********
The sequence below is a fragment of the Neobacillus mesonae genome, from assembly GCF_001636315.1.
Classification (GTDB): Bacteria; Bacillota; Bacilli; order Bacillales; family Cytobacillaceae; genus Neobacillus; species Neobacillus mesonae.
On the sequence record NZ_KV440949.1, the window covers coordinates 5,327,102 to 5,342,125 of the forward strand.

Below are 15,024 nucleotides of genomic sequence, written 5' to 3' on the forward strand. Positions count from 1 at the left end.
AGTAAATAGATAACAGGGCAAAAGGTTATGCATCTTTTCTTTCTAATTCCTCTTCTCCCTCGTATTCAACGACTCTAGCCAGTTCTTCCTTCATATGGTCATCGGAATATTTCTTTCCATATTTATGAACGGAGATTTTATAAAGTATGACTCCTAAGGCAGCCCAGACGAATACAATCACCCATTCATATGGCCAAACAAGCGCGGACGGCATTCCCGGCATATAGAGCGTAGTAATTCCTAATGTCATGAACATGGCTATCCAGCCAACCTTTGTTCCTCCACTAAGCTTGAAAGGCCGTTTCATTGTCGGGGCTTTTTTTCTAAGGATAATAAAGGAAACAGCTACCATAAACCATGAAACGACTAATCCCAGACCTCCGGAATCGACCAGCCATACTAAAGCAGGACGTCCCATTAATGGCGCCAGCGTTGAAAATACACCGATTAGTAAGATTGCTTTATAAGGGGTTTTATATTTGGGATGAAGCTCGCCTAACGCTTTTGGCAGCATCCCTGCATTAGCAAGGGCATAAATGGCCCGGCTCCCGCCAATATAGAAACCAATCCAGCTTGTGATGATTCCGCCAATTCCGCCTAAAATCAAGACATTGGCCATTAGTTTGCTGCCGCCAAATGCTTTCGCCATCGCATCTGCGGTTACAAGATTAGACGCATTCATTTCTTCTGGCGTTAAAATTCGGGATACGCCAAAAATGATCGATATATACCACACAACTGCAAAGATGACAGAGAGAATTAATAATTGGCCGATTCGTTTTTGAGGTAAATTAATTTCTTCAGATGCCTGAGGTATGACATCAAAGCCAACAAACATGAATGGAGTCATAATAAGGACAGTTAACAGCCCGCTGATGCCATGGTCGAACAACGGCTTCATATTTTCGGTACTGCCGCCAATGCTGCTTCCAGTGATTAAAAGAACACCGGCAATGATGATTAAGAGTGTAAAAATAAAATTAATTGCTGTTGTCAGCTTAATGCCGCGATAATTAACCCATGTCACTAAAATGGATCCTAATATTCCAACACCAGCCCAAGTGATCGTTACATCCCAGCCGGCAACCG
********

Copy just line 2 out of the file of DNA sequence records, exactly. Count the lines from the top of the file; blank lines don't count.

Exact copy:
Classification (GTDB): Bacteria; Bacillota; Bacilli; order Bacillales; family Cytobacillaceae; genus Neobacillus; species Neobacillus mesonae.